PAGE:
The International Professional Hockey League was the first professional Ice hockey league, operating from 1904 to 1907. It was formed by Jack'Doc' Gibson, a dentist who played hockey throughout Ontario before settling in Houghton, Michigan; the IPHL was a five team circuit which included Pittsburgh, Sault Ste. Marie, Sault Ste. Marie, Calumet and Houghton; the IPHL was instrumental in changing the nature of top-level senior men's ice hockey from amateur to professional. In the time period around 1900, leagues in Canada fought against the professionalization of athletics. John Ross Robertson was quoted in the newspapers of the day as saying "for self preservation, the stand of the Ontario Hockey Association against the professionalism of Pittsburgh, Houghton and the Soo must be uncompromisingly antagonistic... Any player who figures on any of these teams must be banished from Ontario Hockey."Leagues in Canada had been accused of paying individual players for several years and, in fact, Gibson played on a team expelled from the Ontario Hockey Association in 1898 for paying some of its players.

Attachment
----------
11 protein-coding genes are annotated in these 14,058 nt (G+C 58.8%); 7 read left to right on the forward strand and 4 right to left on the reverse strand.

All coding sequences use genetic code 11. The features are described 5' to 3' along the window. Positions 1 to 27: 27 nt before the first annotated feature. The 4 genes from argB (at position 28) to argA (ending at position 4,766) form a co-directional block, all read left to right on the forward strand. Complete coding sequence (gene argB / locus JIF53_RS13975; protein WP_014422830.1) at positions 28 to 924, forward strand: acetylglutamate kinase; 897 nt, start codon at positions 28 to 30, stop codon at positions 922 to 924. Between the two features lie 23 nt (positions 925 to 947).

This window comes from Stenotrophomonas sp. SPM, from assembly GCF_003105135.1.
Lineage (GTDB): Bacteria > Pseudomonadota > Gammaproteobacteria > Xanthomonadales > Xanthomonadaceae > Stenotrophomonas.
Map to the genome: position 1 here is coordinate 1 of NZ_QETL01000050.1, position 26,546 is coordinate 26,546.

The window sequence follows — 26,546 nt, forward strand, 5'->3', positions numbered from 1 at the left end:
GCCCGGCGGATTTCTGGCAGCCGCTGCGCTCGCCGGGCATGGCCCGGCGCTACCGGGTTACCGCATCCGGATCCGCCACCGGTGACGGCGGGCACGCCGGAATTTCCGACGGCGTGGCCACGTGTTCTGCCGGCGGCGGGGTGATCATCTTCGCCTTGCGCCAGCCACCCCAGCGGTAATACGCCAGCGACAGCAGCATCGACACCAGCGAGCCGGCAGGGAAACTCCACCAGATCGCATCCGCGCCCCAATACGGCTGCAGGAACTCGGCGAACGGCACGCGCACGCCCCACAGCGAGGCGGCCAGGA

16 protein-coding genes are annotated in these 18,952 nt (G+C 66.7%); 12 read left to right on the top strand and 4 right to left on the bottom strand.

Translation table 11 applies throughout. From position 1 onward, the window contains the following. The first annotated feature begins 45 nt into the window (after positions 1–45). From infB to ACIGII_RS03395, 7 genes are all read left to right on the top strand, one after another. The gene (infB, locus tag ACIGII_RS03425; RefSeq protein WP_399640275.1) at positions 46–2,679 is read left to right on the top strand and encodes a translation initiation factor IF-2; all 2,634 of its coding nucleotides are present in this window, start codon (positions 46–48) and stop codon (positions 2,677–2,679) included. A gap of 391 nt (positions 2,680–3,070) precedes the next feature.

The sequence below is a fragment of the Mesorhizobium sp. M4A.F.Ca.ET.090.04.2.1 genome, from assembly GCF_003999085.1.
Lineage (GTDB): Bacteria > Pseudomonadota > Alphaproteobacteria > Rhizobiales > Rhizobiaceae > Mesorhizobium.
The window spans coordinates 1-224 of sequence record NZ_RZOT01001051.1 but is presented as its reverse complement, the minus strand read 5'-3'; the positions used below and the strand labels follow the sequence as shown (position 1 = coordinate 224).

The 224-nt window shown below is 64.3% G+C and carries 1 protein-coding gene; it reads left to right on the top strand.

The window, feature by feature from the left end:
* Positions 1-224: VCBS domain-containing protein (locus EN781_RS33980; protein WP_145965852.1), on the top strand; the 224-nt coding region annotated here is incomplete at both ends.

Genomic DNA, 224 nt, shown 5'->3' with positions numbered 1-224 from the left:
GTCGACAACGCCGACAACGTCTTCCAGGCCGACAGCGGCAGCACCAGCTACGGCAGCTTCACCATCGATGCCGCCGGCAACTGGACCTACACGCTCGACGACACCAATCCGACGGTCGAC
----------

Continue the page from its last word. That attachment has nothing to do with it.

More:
However, it was not until the Portage Lakes Hockey Club and the formation of the IPHL in 1904 that any hockey league achieved full-fledged professional status. In the early 20th century, the mining industry was making huge investments in Northern Michigan. In the fall of 1903, James R. Dee of Houghton started discussions with Western Pennsylvania Hockey League representatives in Pittsburgh regarding the establishment of a national hockey association. Houghton's team had played against Pittsburgh's for a de facto United States national championship in ice hockey. In 1903–04, the professional Houghton team, without a league of its own, played exhibition games against teams from Sault Ste. Marie and Michigan prompting the OHA to ban both the American Soo Indians and Canadian Sault Hockey Club from competing against Canadian amateur teams; as a result, the two teams had nowhere to go but to the proposed professional league. A meeting was held on November 5, 1904 which included prominent business leaders from Pittsburgh, Sault Ste.